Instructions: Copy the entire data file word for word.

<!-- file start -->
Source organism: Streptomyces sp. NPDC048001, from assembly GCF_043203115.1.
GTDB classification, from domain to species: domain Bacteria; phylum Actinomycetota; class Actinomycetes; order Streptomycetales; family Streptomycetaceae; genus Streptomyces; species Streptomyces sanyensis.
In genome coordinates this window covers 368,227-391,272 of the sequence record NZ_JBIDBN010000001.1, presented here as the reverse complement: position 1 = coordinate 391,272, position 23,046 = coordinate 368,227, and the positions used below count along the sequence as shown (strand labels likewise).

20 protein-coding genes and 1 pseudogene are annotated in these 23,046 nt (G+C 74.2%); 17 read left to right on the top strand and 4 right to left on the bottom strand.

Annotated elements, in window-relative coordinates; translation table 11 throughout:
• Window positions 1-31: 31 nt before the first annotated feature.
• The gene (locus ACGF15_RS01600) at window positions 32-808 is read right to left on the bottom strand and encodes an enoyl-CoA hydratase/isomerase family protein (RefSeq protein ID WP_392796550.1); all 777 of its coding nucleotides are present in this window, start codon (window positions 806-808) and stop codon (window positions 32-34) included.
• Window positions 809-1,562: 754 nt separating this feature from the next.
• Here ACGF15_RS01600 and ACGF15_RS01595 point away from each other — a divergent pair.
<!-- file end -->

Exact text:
Source organism: Streptomyces sp. NPDC048001, from assembly GCF_043203115.1.
GTDB classification, from domain to species: domain Bacteria; phylum Actinomycetota; class Actinomycetes; order Streptomycetales; family Streptomycetaceae; genus Streptomyces; species Streptomyces sanyensis.
In genome coordinates this window covers 368,227-391,272 of the sequence record NZ_JBIDBN010000001.1, presented here as the reverse complement: position 1 = coordinate 391,272, position 23,046 = coordinate 368,227, and the positions used below count along the sequence as shown (strand labels likewise).

20 protein-coding genes and 1 pseudogene are annotated in these 23,046 nt (G+C 74.2%); 17 read left to right on the top strand and 4 right to left on the bottom strand.

Annotated elements, in window-relative coordinates; translation table 11 throughout:
• Window positions 1-31: 31 nt before the first annotated feature.
• The gene (locus ACGF15_RS01600) at window positions 32-808 is read right to left on the bottom strand and encodes an enoyl-CoA hydratase/isomerase family protein (RefSeq protein ID WP_392796550.1); all 777 of its coding nucleotides are present in this window, start codon (window positions 806-808) and stop codon (window positions 32-34) included.
• Window positions 809-1,562: 754 nt separating this feature from the next.
• Here ACGF15_RS01600 and ACGF15_RS01595 point away from each other — a divergent pair.